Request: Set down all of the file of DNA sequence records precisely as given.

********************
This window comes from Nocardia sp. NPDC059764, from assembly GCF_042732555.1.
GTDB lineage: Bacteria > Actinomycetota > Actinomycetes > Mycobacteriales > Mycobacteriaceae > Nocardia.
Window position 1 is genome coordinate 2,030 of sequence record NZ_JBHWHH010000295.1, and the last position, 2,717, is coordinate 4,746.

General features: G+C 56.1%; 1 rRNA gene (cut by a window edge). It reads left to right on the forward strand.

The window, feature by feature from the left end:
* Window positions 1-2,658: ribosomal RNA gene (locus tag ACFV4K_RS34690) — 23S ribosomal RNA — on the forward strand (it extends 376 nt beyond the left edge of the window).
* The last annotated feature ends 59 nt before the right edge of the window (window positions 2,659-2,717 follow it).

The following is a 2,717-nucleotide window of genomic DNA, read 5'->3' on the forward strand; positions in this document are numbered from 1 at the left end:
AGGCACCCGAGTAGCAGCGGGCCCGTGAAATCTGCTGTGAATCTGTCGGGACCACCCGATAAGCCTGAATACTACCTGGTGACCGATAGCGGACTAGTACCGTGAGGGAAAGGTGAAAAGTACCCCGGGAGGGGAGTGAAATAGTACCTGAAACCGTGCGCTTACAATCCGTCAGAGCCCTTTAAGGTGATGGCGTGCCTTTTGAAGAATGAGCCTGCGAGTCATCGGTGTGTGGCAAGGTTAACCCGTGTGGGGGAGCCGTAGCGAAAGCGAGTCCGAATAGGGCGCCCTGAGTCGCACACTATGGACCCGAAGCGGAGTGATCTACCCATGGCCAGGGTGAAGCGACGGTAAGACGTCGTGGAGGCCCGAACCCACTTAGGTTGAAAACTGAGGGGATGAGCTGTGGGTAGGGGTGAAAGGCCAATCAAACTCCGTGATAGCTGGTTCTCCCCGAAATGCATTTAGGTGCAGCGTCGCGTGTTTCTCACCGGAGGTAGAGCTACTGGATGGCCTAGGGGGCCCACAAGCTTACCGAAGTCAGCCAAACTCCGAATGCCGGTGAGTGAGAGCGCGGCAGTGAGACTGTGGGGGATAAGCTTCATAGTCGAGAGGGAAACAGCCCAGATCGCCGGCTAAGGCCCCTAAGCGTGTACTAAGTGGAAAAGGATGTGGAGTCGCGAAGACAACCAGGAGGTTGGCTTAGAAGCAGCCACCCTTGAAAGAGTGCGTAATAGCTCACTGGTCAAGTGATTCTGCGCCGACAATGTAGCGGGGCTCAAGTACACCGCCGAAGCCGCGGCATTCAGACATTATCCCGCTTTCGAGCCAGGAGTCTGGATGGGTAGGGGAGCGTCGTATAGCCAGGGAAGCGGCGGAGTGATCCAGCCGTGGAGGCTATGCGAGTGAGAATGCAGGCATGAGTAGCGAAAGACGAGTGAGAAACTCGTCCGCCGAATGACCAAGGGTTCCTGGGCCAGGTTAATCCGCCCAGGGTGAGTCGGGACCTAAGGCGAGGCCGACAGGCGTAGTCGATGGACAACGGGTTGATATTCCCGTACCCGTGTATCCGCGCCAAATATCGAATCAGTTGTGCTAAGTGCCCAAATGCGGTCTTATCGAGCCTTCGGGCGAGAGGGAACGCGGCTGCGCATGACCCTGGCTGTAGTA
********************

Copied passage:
This window comes from Nocardia sp. NPDC059764, from assembly GCF_042732555.1.
GTDB lineage: Bacteria > Actinomycetota > Actinomycetes > Mycobacteriales > Mycobacteriaceae > Nocardia.
Window position 1 is genome coordinate 2,030 of sequence record NZ_JBHWHH010000295.1, and the last position, 2,717, is coordinate 4,746.

General features: G+C 56.1%; 1 rRNA gene (cut by a window edge). It reads left to right on the forward strand.

The window, feature by feature from the left end:
* Window positions 1-2,658: ribosomal RNA gene (locus tag ACFV4K_RS34690) — 23S ribosomal RNA — on the forward strand (it extends 376 nt beyond the left edge of the window).
* The last annotated feature ends 59 nt before the right edge of the window (window positions 2,659-2,717 follow it).

The following is a 2,717-nucleotide window of genomic DNA, read 5'->3' on the forward strand; positions in this document are numbered from 1 at the left end:
AGGCACCCGAGTAGCAGCGGGCCCGTGAAATCTGCTGTGAATCTGTCGGGACCACCCGATAAGCCTGAATACTACCTGGTGACCGATAGCGGACTAGTACCGTGAGGGAAAGGTGAAAAGTACCCCGGGAGGGGAGTGAAATAGTACCTGAAACCGTGCGCTTACAATCCGTCAGAGCCCTTTAAGGTGATGGCGTGCCTTTTGAAGAATGAGCCTGCGAGTCATCGGTGTGTGGCAAGGTTAACCCGTGTGGGGGAGCCGTAGCGAAAGCGAGTCCGAATAGGGCGCCCTGAGTCGCACACTATGGACCCGAAGCGGAGTGATCTACCCATGGCCAGGGTGAAGCGACGGTAAGACGTCGTGGAGGCCCGAACCCACTTAGGTTGAAAACTGAGGGGATGAGCTGTGGGTAGGGGTGAAAGGCCAATCAAACTCCGTGATAGCTGGTTCTCCCCGAAATGCATTTAGGTGCAGCGTCGCGTGTTTCTCACCGGAGGTAGAGCTACTGGATGGCCTAGGGGGCCCACAAGCTTACCGAAGTCAGCCAAACTCCGAATGCCGGTGAGTGAGAGCGCGGCAGTGAGACTGTGGGGGATAAGCTTCATAGTCGAGAGGGAAACAGCCCAGATCGCCGGCTAAGGCCCCTAAGCGTGTACTAAGTGGAAAAGGATGTGGAGTCGCGAAGACAACCAGGAGGTTGGCTTAGAAGCAGCCACCCTTGAAAGAGTGCGTAATAGCTCACTGGTCAAGTGATTCTGCGCCGACAATGTAGCGGGGCTCAAGTACACCGCCGAAGCCGCGGCATTCAGACATTATCCCGCTTTCGAGCCAGGAGTCTGGATGGGTAGGGGAGCGTCGTATAGCCAGGGAAGCGGCGGAGTGATCCAGCCGTGGAGGCTATGCGAGTGAGAATGCAGGCATGAGTAGCGAAAGACGAGTGAGAAACTCGTCCGCCGAATGACCAAGGGTTCCTGGGCCAGGTTAATCCGCCCAGGGTGAGTCGGGACCTAAGGCGAGGCCGACAGGCGTAGTCGATGGACAACGGGTTGATATTCCCGTACCCGTGTATCCGCGCCAAATATCGAATCAGTTGTGCTAAGTGCCCAAATGCGGTCTTATCGAGCCTTCGGGCGAGAGGGAACGCGGCTGCGCATGACCCTGGCTGTAGTA